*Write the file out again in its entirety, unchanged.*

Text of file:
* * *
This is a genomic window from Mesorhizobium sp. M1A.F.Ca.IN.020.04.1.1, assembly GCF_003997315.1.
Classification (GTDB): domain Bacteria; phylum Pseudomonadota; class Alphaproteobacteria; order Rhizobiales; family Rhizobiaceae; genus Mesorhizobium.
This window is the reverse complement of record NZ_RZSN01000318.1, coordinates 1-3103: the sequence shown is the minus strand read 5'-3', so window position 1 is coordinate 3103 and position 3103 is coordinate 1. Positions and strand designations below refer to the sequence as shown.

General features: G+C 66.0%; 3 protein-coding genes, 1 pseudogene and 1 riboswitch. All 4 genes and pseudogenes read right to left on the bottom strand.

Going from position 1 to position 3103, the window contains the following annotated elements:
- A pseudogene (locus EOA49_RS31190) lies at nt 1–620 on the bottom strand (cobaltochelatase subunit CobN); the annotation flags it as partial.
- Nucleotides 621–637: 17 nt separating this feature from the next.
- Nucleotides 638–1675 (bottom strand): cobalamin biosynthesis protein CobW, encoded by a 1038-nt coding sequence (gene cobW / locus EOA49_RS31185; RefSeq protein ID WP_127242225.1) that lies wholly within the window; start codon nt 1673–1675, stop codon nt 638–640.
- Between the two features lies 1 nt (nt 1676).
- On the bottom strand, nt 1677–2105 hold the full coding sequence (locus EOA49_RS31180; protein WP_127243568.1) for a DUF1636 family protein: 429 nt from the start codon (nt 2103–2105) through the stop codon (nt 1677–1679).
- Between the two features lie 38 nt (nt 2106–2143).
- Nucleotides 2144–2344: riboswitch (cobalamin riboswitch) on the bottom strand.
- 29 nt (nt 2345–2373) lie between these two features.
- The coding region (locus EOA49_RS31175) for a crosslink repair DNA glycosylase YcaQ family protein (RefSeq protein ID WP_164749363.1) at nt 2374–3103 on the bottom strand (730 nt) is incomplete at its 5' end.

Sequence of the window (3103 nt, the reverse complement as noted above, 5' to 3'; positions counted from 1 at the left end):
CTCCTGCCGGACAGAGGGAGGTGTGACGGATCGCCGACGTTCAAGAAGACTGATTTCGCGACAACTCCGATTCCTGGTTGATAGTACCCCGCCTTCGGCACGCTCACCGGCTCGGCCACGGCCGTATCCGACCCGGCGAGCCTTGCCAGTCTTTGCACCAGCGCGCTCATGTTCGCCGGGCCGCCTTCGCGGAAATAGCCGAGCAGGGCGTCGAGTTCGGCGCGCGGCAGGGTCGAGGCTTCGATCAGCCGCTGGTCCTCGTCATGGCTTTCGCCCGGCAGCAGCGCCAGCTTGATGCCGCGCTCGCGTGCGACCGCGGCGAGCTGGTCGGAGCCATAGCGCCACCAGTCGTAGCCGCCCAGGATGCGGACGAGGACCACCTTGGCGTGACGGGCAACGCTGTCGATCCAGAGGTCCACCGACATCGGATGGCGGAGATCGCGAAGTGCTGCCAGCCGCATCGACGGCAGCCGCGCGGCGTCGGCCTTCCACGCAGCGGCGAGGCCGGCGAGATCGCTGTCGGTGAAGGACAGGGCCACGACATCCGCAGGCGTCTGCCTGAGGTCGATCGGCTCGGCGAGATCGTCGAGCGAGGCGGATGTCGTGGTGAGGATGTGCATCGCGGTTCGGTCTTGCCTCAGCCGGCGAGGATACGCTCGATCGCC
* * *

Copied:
This is a genomic window from Mesorhizobium sp. M1A.F.Ca.IN.020.04.1.1, assembly GCF_003997315.1.
Classification (GTDB): domain Bacteria; phylum Pseudomonadota; class Alphaproteobacteria; order Rhizobiales; family Rhizobiaceae; genus Mesorhizobium.
This window is the reverse complement of record NZ_RZSN01000318.1, coordinates 1-3103: the sequence shown is the minus strand read 5'-3', so window position 1 is coordinate 3103 and position 3103 is coordinate 1. Positions and strand designations below refer to the sequence as shown.

General features: G+C 66.0%; 3 protein-coding genes, 1 pseudogene and 1 riboswitch. All 4 genes and pseudogenes read right to left on the bottom strand.

Going from position 1 to position 3103, the window contains the following annotated elements:
- A pseudogene (locus EOA49_RS31190) lies at nt 1–620 on the bottom strand (cobaltochelatase subunit CobN); the annotation flags it as partial.
- Nucleotides 621–637: 17 nt separating this feature from the next.
- Nucleotides 638–1675 (bottom strand): cobalamin biosynthesis protein CobW, encoded by a 1038-nt coding sequence (gene cobW / locus EOA49_RS31185; RefSeq protein ID WP_127242225.1) that lies wholly within the window; start codon nt 1673–1675, stop codon nt 638–640.
- Between the two features lies 1 nt (nt 1676).
- On the bottom strand, nt 1677–2105 hold the full coding sequence (locus EOA49_RS31180; protein WP_127243568.1) for a DUF1636 family protein: 429 nt from the start codon (nt 2103–2105) through the stop codon (nt 1677–1679).
- Between the two features lie 38 nt (nt 2106–2143).
- Nucleotides 2144–2344: riboswitch (cobalamin riboswitch) on the bottom strand.
- 29 nt (nt 2345–2373) lie between these two features.
- The coding region (locus EOA49_RS31175) for a crosslink repair DNA glycosylase YcaQ family protein (RefSeq protein ID WP_164749363.1) at nt 2374–3103 on the bottom strand (730 nt) is incomplete at its 5' end.

Sequence of the window (3103 nt, the reverse complement as noted above, 5' to 3'; positions counted from 1 at the left end):
CTCCTGCCGGACAGAGGGAGGTGTGACGGATCGCCGACGTTCAAGAAGACTGATTTCGCGACAACTCCGATTCCTGGTTGATAGTACCCCGCCTTCGGCACGCTCACCGGCTCGGCCACGGCCGTATCCGACCCGGCGAGCCTTGCCAGTCTTTGCACCAGCGCGCTCATGTTCGCCGGGCCGCCTTCGCGGAAATAGCCGAGCAGGGCGTCGAGTTCGGCGCGCGGCAGGGTCGAGGCTTCGATCAGCCGCTGGTCCTCGTCATGGCTTTCGCCCGGCAGCAGCGCCAGCTTGATGCCGCGCTCGCGTGCGACCGCGGCGAGCTGGTCGGAGCCATAGCGCCACCAGTCGTAGCCGCCCAGGATGCGGACGAGGACCACCTTGGCGTGACGGGCAACGCTGTCGATCCAGAGGTCCACCGACATCGGATGGCGGAGATCGCGAAGTGCTGCCAGCCGCATCGACGGCAGCCGCGCGGCGTCGGCCTTCCACGCAGCGGCGAGGCCGGCGAGATCGCTGTCGGTGAAGGACAGGGCCACGACATCCGCAGGCGTCTGCCTGAGGTCGATCGGCTCGGCGAGATCGTCGAGCGAGGCGGATGTCGTGGTGAGGATGTGCATCGCGGTTCGGTCTTGCCTCAGCCGGCGAGGATACGCTCGATCGCC